By Carly Fisher
The Pilot enters from the back of the small theatre dressed in a full flight suit, black boots and with hair in a neat tight bun. She walks with military precision, taking corners sharply and diligently – the walk that many will be familiar with if they have ever witnessed a changing of the guard ceremony. This is a fighter who, immediately, one can tell is well trained, precise and respectful of her post. The Pilot tells us of ‘the blue’ – the vastness of the sky and the brilliance of being amongst it. We can tell she is passionate about her job in a way that informs that this is more than just her career path, but her whole identity as well.
Used to hanging out with the guys on time off at the local bars, the Pilot is unprepared for a man who is not turned off by her toughness, but is charmed by it instead. They hook up, multiple times, and accidentally and surprisingly, she falls pregnant. Pregnant women are forbidden to fly in the air force and as such, the Pilot is now grounded. By the time she returns to work, the war has changed from fighter jets to drones…and with this, the stage is set for George Brant’s phenomenal script, Grounded.
This is the roll of a lifetime for many women – the script that Brant offers is insightful, it is raw and it is superbly detailed as we venture into the mind of a woman who must fight for her country by day but be a mother and a wife by night. She exposes the negatives of a war fought in shift work – drone fighting may seem like a great idea as soldiers are safely on home soil and fight with machinery in the air, but as the war blurs into every day life, one must question if this is truly a sustainable life at all for those who serve.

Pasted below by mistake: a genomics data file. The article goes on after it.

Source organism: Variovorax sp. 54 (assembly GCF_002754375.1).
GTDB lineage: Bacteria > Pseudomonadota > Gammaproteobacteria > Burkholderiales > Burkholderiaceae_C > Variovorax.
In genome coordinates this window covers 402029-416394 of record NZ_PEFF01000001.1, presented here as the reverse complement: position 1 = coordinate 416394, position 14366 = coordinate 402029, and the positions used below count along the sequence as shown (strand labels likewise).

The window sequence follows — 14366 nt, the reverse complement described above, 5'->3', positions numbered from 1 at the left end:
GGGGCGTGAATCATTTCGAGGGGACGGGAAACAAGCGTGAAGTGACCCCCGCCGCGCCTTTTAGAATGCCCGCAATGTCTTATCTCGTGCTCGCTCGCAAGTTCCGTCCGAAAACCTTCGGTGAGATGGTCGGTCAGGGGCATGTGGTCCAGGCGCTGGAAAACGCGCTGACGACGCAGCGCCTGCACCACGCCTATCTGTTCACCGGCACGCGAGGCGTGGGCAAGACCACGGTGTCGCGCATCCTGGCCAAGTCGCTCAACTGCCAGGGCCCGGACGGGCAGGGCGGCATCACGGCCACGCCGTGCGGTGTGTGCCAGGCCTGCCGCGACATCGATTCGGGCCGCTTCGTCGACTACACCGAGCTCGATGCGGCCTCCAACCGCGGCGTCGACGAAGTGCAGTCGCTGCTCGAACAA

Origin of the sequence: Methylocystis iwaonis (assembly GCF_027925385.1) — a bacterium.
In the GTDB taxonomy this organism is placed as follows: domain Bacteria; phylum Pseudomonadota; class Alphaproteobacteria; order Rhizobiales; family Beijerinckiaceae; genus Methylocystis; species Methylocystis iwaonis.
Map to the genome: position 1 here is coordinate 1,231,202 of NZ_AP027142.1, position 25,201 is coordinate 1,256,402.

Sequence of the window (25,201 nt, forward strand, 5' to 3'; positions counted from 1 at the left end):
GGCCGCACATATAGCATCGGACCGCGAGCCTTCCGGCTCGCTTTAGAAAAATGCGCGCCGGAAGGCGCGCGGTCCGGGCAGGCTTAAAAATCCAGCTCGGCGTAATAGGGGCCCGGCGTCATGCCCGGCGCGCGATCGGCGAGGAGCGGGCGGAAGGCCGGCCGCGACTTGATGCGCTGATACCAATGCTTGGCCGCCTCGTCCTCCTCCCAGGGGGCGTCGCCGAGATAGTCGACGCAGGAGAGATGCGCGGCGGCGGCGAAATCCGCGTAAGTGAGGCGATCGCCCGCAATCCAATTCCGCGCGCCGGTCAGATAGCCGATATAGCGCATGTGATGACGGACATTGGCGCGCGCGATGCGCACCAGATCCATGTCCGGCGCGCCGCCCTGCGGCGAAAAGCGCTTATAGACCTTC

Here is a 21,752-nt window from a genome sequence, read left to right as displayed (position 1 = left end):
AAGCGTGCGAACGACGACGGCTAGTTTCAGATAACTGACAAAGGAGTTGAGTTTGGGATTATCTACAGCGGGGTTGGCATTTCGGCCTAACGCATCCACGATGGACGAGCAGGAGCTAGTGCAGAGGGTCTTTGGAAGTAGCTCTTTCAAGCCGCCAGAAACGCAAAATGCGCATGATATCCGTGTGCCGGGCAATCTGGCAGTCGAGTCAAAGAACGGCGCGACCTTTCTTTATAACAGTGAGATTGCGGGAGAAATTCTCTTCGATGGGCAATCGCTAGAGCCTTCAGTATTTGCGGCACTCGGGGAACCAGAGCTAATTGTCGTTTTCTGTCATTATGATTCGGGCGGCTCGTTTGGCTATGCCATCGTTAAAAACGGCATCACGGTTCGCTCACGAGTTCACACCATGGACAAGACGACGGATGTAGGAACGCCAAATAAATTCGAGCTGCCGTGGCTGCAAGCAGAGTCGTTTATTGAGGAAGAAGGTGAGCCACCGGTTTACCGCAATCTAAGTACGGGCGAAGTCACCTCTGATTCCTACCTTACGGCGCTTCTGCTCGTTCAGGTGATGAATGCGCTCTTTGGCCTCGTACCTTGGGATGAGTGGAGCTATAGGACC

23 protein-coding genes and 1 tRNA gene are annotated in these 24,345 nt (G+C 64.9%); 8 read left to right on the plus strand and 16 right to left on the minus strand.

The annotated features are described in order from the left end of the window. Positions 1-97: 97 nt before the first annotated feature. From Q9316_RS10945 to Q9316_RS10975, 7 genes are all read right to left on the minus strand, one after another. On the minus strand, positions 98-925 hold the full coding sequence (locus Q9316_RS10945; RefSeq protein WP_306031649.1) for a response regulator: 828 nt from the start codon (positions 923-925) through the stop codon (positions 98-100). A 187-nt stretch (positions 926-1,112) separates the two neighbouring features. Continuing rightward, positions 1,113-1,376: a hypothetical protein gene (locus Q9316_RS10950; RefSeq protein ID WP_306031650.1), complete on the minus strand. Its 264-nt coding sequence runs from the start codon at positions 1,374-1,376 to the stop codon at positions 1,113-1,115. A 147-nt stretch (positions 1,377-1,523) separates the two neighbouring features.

Expertly directed by Poppy Rowley, Martha Lott takes on the role of the Pilot and is simply superb. Lott navigates the ups-and downs of the sharp, emotive and highly intricate play with ease and allows the audience to feel deeply for the Pilot – she is a woman stuck with wanting to still be a good mother but a fighter who wants to be of use and serve. As the home front lines blur and the war seemingly surrounds her every move, even from the safety of Las Vegas, our hearts break for her, and yet there is never a sense of pity evoked as Lott proves her strength throughout. We deeply empathise with her but never look down at her. It is a skilled actress who can pull this off and Lott is certainly that.
The set is simple – a drape cloth semi circle encloses the stage and, bar the strokes of patternless paint, relies on the lighting to offer variety in the setting, time or location. I felt that the set, although perhaps overly simple, absolutely worked for the production. The use of a single brown leather chair centre stage was welcomed and offered levels to the performance that made it, although a one woman show heavy on dialogue, interesting to watch the movement that accompanied the great text.
Brant’s script happens to be one of my personal favourites and as a true fan of this show, I went in with high expectations that were skilfully met by the fantastic work of Lott and Rowley. I’m already ready to see this wonderful show again and urge those yet to see it in Adelaide to grab their tickets to the Holden St Theatre this weekend.
All opinions and thoughts expressed within reviews on Theatre Travels are those of the writer and not of the company at large.